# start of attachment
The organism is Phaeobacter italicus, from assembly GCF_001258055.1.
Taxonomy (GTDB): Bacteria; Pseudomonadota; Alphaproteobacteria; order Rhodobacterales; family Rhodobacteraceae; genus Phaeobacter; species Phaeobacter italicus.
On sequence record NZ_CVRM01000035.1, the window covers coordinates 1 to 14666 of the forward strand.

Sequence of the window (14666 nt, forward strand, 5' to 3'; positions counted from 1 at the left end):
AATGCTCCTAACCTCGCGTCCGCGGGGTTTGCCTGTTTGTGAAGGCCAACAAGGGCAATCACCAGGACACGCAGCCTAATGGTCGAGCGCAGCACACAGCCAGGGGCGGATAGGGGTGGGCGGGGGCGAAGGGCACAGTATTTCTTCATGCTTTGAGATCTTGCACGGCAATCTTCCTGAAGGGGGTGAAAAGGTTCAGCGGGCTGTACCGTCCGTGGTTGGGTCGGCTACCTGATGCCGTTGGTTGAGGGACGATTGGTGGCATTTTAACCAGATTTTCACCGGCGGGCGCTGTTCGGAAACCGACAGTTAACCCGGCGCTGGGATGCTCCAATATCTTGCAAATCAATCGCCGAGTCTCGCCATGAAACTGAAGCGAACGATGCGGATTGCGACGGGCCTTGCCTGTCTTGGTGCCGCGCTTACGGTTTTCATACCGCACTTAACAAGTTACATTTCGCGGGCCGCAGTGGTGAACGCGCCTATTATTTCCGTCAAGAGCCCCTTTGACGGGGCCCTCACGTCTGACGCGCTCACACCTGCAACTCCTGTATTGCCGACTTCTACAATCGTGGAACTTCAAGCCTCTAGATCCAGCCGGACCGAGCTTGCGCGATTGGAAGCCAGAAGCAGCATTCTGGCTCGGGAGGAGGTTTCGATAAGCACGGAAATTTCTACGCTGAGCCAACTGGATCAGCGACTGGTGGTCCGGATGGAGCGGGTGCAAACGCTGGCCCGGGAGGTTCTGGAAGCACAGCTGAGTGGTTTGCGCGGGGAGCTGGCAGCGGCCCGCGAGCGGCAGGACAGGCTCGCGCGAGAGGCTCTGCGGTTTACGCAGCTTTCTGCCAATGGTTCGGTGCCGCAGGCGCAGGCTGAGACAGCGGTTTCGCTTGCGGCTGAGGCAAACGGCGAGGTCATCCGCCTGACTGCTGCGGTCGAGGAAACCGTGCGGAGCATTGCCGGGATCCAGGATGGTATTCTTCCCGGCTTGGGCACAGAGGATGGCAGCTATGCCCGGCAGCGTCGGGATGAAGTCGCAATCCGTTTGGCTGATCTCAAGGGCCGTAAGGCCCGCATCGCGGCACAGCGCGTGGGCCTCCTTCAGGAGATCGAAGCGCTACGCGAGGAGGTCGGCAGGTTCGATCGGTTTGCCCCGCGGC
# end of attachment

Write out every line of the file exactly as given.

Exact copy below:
The organism is Phaeobacter italicus, from assembly GCF_001258055.1.
Taxonomy (GTDB): Bacteria; Pseudomonadota; Alphaproteobacteria; order Rhodobacterales; family Rhodobacteraceae; genus Phaeobacter; species Phaeobacter italicus.
On sequence record NZ_CVRM01000035.1, the window covers coordinates 1 to 14666 of the forward strand.

Sequence of the window (14666 nt, forward strand, 5' to 3'; positions counted from 1 at the left end):
AATGCTCCTAACCTCGCGTCCGCGGGGTTTGCCTGTTTGTGAAGGCCAACAAGGGCAATCACCAGGACACGCAGCCTAATGGTCGAGCGCAGCACACAGCCAGGGGCGGATAGGGGTGGGCGGGGGCGAAGGGCACAGTATTTCTTCATGCTTTGAGATCTTGCACGGCAATCTTCCTGAAGGGGGTGAAAAGGTTCAGCGGGCTGTACCGTCCGTGGTTGGGTCGGCTACCTGATGCCGTTGGTTGAGGGACGATTGGTGGCATTTTAACCAGATTTTCACCGGCGGGCGCTGTTCGGAAACCGACAGTTAACCCGGCGCTGGGATGCTCCAATATCTTGCAAATCAATCGCCGAGTCTCGCCATGAAACTGAAGCGAACGATGCGGATTGCGACGGGCCTTGCCTGTCTTGGTGCCGCGCTTACGGTTTTCATACCGCACTTAACAAGTTACATTTCGCGGGCCGCAGTGGTGAACGCGCCTATTATTTCCGTCAAGAGCCCCTTTGACGGGGCCCTCACGTCTGACGCGCTCACACCTGCAACTCCTGTATTGCCGACTTCTACAATCGTGGAACTTCAAGCCTCTAGATCCAGCCGGACCGAGCTTGCGCGATTGGAAGCCAGAAGCAGCATTCTGGCTCGGGAGGAGGTTTCGATAAGCACGGAAATTTCTACGCTGAGCCAACTGGATCAGCGACTGGTGGTCCGGATGGAGCGGGTGCAAACGCTGGCCCGGGAGGTTCTGGAAGCACAGCTGAGTGGTTTGCGCGGGGAGCTGGCAGCGGCCCGCGAGCGGCAGGACAGGCTCGCGCGAGAGGCTCTGCGGTTTACGCAGCTTTCTGCCAATGGTTCGGTGCCGCAGGCGCAGGCTGAGACAGCGGTTTCGCTTGCGGCTGAGGCAAACGGCGAGGTCATCCGCCTGACTGCTGCGGTCGAGGAAACCGTGCGGAGCATTGCCGGGATCCAGGATGGTATTCTTCCCGGCTTGGGCACAGAGGATGGCAGCTATGCCCGGCAGCGTCGGGATGAAGTCGCAATCCGTTTGGCTGATCTCAAGGGCCGTAAGGCCCGCATCGCGGCACAGCGCGTGGGCCTCCTTCAGGAGATCGAAGCGCTACGCGAGGAGGTCGGCAGGTTCGATCGGTTTGCCCCGCGGC